This past November, voters in the two districts covering most of Jamaica Plain, Mission Hill, and parts of Roslindale overwhelmingly endorsed ballot questions asking their representatives to support “Medicare for All,” or single payer health care reform. The question received 76.1 percent “yes” votes in the 15th Suffolk represented by Jeffrey Sánchez, the highest yes vote of any of the 14 districts in the state where the ballot initiative appeared. The question passed with 68.8 percent yes votes in the 11th Suffolk represented by Liz Malia.
Almost every developed nation guarantees comprehensive health care coverage to residents through public insurance. This not only eliminates medical debt, medical bankruptcy and discrimination in health coverage, but also actually costs much less—providing better health outcomes for a half to a third of what we in this country spend. Our three Boston communities, with their locally owned businesses and medical professionals who commute to the Longwood area, are particularly affected by the unsustainable costs and inhumanity of our broken health care system.
As of last year, none of JP’s legislators were co-sponsors of the state’s single payer legislation, which was endorsed by one-fourth of the legislature. Rep. Malia has been a co-sponsor in years past, but not recently; Rep. Sánchez has not yet co-sponsored the bill. Senator Chang-Díaz has stated her support for single payer reform, but had specific reservations about the bill that organizers have attempted to address in the new legislation filed this year.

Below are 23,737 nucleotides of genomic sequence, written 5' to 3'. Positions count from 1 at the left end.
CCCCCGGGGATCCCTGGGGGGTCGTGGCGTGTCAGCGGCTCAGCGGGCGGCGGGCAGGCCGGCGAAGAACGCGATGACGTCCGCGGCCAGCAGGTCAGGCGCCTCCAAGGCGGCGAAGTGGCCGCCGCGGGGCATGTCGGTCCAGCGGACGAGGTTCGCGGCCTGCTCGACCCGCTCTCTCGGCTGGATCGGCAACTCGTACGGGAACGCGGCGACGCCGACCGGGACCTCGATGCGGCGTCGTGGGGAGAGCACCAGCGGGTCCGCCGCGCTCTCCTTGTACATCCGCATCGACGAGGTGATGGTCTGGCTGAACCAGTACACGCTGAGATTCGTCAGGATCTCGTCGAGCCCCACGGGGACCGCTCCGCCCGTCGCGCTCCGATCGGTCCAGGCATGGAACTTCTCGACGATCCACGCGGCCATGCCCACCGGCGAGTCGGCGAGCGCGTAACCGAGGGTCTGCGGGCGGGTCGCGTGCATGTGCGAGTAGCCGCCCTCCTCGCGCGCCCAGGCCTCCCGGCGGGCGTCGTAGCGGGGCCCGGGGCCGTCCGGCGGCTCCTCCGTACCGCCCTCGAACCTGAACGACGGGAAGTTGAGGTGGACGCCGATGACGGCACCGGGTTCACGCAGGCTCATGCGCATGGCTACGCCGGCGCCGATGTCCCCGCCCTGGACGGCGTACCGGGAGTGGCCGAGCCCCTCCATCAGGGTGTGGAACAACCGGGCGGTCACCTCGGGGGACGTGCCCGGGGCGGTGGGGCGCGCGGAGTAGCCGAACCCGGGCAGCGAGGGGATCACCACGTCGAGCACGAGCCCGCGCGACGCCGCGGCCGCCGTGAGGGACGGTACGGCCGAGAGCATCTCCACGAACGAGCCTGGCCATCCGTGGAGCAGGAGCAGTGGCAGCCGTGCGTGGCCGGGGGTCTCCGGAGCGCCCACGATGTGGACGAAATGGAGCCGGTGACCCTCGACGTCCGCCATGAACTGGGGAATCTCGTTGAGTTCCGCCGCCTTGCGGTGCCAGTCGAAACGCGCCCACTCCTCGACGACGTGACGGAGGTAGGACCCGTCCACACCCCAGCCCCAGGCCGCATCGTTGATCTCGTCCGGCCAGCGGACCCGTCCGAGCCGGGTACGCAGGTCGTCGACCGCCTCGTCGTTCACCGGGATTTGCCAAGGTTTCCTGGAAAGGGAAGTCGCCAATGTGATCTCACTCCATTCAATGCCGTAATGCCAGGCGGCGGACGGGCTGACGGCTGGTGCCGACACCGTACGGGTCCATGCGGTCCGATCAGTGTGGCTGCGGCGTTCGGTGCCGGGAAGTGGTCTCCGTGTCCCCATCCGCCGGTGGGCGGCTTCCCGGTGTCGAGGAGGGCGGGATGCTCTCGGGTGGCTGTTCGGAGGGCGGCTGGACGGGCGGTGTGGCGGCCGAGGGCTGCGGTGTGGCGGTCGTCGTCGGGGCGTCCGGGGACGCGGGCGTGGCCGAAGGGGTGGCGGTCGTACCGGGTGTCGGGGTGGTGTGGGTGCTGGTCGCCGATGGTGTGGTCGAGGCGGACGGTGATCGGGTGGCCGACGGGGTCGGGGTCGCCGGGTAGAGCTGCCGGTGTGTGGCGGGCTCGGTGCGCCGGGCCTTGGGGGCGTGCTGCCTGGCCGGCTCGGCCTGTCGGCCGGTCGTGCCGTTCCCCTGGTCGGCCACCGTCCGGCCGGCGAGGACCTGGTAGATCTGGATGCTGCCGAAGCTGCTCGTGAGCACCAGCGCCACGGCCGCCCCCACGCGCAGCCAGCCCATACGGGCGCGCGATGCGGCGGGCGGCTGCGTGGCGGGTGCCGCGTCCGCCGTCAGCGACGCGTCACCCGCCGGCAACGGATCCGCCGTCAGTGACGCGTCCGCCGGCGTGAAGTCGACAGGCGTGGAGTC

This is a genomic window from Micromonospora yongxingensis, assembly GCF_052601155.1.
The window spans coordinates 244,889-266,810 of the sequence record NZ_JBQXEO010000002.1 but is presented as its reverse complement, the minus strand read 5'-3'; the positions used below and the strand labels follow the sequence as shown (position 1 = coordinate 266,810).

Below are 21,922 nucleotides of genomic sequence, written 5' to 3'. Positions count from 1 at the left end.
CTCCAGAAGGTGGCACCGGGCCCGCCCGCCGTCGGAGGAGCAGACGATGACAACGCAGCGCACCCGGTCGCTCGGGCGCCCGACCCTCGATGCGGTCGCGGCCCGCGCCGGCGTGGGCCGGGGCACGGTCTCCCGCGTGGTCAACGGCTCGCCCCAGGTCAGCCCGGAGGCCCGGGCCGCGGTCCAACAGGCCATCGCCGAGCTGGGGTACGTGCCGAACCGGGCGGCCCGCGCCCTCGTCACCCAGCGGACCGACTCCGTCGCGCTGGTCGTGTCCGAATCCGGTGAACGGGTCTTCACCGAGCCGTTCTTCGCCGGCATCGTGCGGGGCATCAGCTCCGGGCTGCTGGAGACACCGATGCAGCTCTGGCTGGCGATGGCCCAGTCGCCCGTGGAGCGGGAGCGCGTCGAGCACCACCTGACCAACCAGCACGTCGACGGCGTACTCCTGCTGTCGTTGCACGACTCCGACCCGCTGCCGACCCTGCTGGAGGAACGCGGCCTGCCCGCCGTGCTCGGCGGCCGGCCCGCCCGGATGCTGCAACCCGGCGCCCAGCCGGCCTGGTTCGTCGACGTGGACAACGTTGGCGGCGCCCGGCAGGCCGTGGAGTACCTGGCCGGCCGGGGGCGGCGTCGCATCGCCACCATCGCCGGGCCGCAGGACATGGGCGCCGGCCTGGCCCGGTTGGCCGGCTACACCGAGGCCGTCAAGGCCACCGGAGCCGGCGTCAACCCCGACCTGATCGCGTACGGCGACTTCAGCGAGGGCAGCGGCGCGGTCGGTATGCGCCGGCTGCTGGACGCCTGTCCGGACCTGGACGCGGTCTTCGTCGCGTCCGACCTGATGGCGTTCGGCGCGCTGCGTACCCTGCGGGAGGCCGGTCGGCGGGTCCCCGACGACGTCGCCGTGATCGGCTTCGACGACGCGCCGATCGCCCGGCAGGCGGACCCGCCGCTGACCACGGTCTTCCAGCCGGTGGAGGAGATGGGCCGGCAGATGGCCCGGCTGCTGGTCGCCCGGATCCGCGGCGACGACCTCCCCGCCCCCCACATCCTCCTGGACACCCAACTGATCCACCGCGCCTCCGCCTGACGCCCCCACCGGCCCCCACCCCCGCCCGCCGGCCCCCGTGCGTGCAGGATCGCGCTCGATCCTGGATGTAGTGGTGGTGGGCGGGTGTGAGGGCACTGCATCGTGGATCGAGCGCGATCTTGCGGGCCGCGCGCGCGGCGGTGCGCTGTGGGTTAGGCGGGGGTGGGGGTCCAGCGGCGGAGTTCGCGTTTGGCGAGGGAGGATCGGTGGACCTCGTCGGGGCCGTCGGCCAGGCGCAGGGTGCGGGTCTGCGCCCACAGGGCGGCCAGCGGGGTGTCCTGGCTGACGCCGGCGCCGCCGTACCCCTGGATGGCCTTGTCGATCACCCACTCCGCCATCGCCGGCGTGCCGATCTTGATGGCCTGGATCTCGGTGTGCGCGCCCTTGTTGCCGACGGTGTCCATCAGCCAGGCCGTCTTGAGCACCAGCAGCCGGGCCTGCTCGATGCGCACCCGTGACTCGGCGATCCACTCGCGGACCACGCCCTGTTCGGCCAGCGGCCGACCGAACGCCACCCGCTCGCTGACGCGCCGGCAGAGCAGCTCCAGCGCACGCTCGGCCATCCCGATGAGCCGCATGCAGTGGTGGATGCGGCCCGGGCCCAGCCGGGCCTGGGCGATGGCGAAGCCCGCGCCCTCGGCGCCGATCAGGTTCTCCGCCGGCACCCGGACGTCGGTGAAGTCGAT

Health insurance of some sort has been extended to most of the population in Massachusetts. However, medical bankruptcies in the state have not declined, and for most of our friends, family and neighbors struggling with the health care crisis, it is the cost of care— not the availability of care—that represents the face of this crisis. Decades of attempts to control the costs of health care within the current system—including many years of rate setting and managed care tactics now being considered again—have proven ineffective. Our state’s powerful health care industry lobby makes even these types of measures increasingly difficult to pass.
Reps. Malia and Sánchez and Sen. Chang-Díaz should support the effort to bring single payer health reform to Massachusetts by becoming co-sponsors of the state bill this January. They should support single payer because it is so clearly the right and moral thing to do, and because their constituents have spoken clearly this election cycle. Ours are among the most dynamic legislators in the General Court, and they would bring great experience and leadership to finding a sustainable solution to one of the most intractable economic problems of the past quarter century.
Kathryn Audette, Steve Backman, Liz Blair, Christina Brown, Benjamin Day, Mardge Cohen, MD, Glynnis Cornock, Arlene Fredericks, Melody Hugo, Georgia Hollister Isman, Angela Letizia, Jess Liborio, Dawn Belkin Martinez, Lorie Miller, Suren Moodliar, Brian O’Connell, Annie Rousseau, Marguerite Rosenthal, Nancy Sableski, Ken Sazama, Gordon Schiff, MD, Bernie Smith, Melissa Threadgill, Denise Zwahlen
Residents of JP, Mission Hill and Roslindale